Chapter 18 Summary
The sky is a brilliant blue and the birds are singing merrily, which creates a chillingly incongruous backdrop to roll call the next morning. The Commandant is in attendance, and six men in chains are lined up before him. One of them is Shmuel and another is the violinist in the klezmer band; all the men have been beaten badly, but Hannah notes immediately that Yitzchak is not among them.
The Commandant announces to the assembly that the six men have tried to escape, and he emphasizes the foolishness of their undertaking: the camp is located in a desolate area, and they would have had nowhere to go. The Commandant laments that he has been too lenient on the prisoners. He has been told repeatedly that he should have exterminated them all upon their arrival as part of the “Final Solution to the Jewish Problem.”
An undercurrent of moaning arises from the assembly as the six shackled men are moved in front of a wall. The Commandant calls for silence, telling the people ominously that if they are quiet they will be allowed to watch. The prisoners comply—not because they want to watch but because they want to bear witness and because they have no other choice.
The six men are left standing or sitting in front of the wall, facing the assembly. The violinist raises his voice in defiant prayer, and all the other men except Shmuel join him. Shmuel looks over the crowd with “a strange smile” on his face until at last he sees the person he is seeking, and he calls out, “Fayge!” With a “loud wail,” Fayge pushes her way forward and falls at Shmuel’s feet. Looking up at her beloved, she declares, “The sky is our canopy.” As Shmuel bends to kiss her head, the guns roar, and the grisly wedding is consummated.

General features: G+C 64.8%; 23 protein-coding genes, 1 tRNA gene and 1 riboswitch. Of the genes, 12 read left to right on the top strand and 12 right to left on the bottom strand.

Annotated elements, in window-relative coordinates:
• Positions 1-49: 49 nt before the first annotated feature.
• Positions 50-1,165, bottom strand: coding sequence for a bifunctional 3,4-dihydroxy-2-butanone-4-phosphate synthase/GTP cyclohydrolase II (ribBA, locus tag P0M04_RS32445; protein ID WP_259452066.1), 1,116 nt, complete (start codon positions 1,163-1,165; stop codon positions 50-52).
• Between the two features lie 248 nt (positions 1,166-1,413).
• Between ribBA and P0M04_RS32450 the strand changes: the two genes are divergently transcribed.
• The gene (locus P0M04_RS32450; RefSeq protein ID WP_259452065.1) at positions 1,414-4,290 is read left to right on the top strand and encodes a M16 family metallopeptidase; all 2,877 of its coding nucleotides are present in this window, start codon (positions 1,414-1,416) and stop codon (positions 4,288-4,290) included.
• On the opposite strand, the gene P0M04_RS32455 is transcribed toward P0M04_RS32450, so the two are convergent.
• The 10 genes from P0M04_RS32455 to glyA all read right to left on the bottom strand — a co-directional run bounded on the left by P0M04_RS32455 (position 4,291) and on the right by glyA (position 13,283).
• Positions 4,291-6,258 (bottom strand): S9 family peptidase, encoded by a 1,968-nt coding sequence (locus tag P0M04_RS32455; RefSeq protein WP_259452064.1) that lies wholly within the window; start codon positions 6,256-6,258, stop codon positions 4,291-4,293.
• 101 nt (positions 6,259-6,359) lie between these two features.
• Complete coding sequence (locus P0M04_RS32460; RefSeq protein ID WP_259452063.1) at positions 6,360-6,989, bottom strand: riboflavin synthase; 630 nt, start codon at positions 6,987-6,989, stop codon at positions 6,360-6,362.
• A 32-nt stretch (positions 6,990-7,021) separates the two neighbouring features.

Ten Kommandos come out of the cave of death to take away the bodies of the executed. One of them, who is “hardly more than a boy,” picks Fayge up in his arms and carries her away almost tenderly; Rivka whispers “to no one in particular” that the boy is her brother, Wolfe. The blokova comes forward and frantically harasses the women to get to work; her hand is wrapped in bandages, stained with fresh blood.
As they hurry to the kitchen, Hannah shares with Gitl her observation that Yitzchak had not been among the prisoners executed, bestowing on her “a measure of hope.” Hannah envisions Yitzchak racing into the dark forest to freedom and “smile[s] with the memory.”
Later that day, when she is at the water pump with Rivka, Shifre, and Esther, an image from...
(The entire section is 690 words.)